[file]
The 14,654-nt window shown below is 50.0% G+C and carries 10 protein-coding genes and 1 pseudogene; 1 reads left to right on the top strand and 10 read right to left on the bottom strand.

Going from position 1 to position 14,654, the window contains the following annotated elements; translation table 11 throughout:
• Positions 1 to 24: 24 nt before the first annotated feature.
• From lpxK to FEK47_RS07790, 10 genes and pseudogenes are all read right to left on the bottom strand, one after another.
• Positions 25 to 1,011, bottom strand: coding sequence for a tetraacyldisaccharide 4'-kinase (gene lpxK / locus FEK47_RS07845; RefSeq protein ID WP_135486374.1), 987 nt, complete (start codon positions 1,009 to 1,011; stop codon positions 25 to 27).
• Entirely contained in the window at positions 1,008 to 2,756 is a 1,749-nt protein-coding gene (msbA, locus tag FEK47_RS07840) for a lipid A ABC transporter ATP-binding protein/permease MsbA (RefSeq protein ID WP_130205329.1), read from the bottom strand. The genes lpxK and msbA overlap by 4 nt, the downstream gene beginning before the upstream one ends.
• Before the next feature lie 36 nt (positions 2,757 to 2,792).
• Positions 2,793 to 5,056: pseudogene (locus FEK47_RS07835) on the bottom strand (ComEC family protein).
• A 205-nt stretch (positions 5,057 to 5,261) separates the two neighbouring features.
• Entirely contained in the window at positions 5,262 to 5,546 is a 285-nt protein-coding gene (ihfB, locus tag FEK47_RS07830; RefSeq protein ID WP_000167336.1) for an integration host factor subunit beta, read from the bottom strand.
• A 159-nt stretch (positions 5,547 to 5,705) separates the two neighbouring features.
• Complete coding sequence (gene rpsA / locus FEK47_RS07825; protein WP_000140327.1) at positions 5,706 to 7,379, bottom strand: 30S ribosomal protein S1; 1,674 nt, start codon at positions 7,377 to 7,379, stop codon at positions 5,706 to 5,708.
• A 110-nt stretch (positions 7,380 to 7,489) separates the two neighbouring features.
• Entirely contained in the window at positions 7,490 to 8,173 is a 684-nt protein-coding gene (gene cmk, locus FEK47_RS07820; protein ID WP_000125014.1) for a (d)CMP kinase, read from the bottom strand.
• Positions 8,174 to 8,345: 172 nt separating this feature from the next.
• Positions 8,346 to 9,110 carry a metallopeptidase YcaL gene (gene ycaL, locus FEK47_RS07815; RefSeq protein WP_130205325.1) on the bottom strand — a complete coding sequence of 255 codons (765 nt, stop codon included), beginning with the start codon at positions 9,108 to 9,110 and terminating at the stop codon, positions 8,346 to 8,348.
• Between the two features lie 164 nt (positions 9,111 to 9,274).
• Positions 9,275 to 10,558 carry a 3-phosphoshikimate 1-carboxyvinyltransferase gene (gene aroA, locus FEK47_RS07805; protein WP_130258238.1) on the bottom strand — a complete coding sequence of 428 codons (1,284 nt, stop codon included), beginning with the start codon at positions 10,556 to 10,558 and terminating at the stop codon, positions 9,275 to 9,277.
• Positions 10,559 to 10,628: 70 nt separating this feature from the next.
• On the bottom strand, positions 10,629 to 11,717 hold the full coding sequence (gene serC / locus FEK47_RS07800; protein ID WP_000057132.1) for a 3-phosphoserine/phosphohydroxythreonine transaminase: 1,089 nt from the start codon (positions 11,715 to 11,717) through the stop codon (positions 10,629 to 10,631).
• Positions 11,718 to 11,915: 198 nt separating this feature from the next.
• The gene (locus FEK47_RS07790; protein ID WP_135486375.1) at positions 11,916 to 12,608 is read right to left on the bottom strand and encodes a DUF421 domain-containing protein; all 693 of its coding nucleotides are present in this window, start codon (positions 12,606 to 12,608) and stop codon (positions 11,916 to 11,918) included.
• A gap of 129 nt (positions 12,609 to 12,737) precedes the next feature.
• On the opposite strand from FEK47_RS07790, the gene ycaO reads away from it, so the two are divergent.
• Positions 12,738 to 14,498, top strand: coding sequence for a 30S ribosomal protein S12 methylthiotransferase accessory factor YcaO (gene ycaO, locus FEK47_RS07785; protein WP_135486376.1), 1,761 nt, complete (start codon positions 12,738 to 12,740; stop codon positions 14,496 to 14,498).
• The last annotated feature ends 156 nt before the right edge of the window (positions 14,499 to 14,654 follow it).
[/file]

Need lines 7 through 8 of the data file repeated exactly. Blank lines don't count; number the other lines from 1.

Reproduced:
• Before the next feature lie 36 nt (positions 2,757 to 2,792).
• Positions 2,793 to 5,056: pseudogene (locus FEK47_RS07835) on the bottom strand (ComEC family protein).